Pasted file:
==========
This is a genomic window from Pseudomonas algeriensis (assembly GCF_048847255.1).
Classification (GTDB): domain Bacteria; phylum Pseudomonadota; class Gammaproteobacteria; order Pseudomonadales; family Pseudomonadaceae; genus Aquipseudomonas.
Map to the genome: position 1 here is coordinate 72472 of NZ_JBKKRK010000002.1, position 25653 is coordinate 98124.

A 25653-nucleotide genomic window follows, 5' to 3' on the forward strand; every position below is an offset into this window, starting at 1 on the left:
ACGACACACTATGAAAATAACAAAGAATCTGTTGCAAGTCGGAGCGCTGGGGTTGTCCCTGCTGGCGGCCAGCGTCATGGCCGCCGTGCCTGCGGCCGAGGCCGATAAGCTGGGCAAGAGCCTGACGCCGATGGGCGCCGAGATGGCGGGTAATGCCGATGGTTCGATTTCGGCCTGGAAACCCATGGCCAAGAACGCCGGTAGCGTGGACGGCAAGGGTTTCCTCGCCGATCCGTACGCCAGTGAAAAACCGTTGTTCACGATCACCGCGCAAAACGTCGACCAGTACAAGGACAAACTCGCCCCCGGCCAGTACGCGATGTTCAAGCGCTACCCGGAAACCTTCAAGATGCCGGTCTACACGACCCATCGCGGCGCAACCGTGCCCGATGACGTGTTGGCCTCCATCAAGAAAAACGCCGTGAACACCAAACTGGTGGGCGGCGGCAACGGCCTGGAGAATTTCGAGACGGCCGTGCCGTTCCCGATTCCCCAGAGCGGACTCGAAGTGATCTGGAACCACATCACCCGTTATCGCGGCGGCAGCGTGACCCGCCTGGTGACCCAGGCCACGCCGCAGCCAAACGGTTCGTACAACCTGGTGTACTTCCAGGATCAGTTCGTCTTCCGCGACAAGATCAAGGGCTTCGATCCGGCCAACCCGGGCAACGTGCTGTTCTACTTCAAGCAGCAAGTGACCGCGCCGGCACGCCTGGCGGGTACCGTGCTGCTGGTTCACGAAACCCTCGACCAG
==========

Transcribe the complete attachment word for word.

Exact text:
This is a genomic window from Pseudomonas algeriensis (assembly GCF_048847255.1).
Classification (GTDB): domain Bacteria; phylum Pseudomonadota; class Gammaproteobacteria; order Pseudomonadales; family Pseudomonadaceae; genus Aquipseudomonas.
Map to the genome: position 1 here is coordinate 72472 of NZ_JBKKRK010000002.1, position 25653 is coordinate 98124.

A 25653-nucleotide genomic window follows, 5' to 3' on the forward strand; every position below is an offset into this window, starting at 1 on the left:
ACGACACACTATGAAAATAACAAAGAATCTGTTGCAAGTCGGAGCGCTGGGGTTGTCCCTGCTGGCGGCCAGCGTCATGGCCGCCGTGCCTGCGGCCGAGGCCGATAAGCTGGGCAAGAGCCTGACGCCGATGGGCGCCGAGATGGCGGGTAATGCCGATGGTTCGATTTCGGCCTGGAAACCCATGGCCAAGAACGCCGGTAGCGTGGACGGCAAGGGTTTCCTCGCCGATCCGTACGCCAGTGAAAAACCGTTGTTCACGATCACCGCGCAAAACGTCGACCAGTACAAGGACAAACTCGCCCCCGGCCAGTACGCGATGTTCAAGCGCTACCCGGAAACCTTCAAGATGCCGGTCTACACGACCCATCGCGGCGCAACCGTGCCCGATGACGTGTTGGCCTCCATCAAGAAAAACGCCGTGAACACCAAACTGGTGGGCGGCGGCAACGGCCTGGAGAATTTCGAGACGGCCGTGCCGTTCCCGATTCCCCAGAGCGGACTCGAAGTGATCTGGAACCACATCACCCGTTATCGCGGCGGCAGCGTGACCCGCCTGGTGACCCAGGCCACGCCGCAGCCAAACGGTTCGTACAACCTGGTGTACTTCCAGGATCAGTTCGTCTTCCGCGACAAGATCAAGGGCTTCGATCCGGCCAACCCGGGCAACGTGCTGTTCTACTTCAAGCAGCAAGTGACCGCGCCGGCACGCCTGGCGGGTACCGTGCTGCTGGTTCACGAAACCCTCGACCAG